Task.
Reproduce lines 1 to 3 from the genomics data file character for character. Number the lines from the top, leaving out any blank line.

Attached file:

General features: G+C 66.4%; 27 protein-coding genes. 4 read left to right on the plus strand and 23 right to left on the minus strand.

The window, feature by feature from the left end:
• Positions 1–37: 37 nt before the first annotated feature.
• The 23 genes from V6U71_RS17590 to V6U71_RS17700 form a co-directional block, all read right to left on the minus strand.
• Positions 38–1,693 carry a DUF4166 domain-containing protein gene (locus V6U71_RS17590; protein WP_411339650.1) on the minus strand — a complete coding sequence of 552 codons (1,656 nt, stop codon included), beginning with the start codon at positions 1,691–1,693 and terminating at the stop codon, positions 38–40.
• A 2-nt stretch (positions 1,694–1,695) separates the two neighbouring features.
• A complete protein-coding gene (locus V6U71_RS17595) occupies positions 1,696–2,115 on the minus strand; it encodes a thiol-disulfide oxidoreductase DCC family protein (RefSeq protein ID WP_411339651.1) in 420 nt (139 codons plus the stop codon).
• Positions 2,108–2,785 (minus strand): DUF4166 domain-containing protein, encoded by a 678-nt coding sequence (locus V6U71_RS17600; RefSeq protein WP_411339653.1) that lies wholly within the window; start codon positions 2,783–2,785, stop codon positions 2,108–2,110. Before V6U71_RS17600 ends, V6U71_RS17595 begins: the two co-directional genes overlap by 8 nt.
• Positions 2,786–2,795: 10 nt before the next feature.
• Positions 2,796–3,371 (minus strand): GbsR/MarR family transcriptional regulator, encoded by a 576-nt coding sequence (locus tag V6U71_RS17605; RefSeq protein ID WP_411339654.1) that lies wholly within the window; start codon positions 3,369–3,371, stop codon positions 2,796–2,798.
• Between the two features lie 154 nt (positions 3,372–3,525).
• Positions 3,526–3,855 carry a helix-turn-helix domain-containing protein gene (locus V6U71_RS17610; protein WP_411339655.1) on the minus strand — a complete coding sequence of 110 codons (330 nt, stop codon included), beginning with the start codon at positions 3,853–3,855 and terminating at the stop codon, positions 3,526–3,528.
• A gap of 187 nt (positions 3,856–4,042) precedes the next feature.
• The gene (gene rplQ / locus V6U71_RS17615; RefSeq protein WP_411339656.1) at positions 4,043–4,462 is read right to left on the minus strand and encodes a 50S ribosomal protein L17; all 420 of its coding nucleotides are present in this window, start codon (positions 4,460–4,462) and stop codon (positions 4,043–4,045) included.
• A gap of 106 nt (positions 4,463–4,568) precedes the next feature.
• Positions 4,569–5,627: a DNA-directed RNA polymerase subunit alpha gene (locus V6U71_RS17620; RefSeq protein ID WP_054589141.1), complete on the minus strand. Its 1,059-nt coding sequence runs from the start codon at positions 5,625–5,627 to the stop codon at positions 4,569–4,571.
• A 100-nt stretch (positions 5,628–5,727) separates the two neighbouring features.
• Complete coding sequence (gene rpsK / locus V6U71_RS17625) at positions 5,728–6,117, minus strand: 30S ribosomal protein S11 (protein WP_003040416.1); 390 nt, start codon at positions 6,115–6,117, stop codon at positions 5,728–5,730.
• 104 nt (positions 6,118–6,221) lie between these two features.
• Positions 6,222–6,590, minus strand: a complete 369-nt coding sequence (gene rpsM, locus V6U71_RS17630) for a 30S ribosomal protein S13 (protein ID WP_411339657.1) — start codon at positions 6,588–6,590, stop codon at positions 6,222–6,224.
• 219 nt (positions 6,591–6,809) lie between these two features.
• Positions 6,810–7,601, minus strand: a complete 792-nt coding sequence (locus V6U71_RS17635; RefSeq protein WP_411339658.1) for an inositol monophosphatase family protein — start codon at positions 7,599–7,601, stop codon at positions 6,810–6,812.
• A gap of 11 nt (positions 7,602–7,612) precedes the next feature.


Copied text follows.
General features: G+C 66.4%; 27 protein-coding genes. 4 read left to right on the plus strand and 23 right to left on the minus strand.

The window, feature by feature from the left end:
• Positions 1–37: 37 nt before the first annotated feature.